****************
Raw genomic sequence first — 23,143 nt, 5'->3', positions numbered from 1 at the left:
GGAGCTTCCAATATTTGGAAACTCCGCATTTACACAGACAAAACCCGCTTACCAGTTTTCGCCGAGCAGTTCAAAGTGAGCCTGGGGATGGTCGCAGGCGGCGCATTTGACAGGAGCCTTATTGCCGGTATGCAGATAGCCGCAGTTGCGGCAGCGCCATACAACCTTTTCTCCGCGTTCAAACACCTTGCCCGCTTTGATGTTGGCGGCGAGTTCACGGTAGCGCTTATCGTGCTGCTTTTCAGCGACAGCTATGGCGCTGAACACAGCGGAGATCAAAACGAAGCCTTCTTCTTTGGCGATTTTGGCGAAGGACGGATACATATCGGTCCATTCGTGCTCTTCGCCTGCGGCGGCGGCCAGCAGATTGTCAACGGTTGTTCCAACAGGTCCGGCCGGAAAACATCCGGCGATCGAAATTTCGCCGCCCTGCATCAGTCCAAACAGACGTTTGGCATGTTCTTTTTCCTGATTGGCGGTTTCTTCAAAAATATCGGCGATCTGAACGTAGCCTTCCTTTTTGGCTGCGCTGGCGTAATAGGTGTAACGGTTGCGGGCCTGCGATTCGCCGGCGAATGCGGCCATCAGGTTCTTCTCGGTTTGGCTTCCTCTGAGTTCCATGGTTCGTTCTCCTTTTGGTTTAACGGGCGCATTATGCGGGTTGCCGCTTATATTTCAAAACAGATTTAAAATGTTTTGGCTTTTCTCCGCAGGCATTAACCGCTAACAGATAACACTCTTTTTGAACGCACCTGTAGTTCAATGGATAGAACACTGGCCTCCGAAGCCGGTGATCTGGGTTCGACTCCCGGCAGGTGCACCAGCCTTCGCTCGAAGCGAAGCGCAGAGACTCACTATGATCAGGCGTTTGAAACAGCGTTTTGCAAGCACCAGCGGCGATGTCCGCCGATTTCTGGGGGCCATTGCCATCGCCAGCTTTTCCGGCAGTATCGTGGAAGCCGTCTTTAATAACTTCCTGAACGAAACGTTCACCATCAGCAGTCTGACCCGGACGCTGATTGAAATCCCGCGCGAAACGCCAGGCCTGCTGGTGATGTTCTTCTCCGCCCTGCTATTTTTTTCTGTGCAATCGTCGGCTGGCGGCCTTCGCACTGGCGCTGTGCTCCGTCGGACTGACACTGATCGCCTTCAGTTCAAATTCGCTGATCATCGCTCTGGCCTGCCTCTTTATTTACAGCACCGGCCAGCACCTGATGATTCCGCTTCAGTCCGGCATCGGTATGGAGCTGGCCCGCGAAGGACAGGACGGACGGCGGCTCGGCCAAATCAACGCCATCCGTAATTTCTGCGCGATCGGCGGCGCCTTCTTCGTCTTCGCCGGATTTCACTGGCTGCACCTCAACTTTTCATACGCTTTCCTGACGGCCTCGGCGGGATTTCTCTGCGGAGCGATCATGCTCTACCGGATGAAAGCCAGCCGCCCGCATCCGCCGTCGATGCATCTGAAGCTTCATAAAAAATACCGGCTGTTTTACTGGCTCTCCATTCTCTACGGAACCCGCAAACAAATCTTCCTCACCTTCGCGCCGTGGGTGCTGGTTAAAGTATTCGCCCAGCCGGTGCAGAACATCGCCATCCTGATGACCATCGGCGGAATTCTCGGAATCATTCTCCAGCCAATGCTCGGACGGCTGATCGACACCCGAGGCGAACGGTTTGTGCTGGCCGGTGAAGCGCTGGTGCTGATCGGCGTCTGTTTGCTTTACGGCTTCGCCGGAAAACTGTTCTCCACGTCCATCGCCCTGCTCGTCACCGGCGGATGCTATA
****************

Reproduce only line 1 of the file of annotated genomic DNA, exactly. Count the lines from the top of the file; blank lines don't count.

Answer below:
Raw genomic sequence first — 23,143 nt, 5'->3', positions numbered from 1 at the left: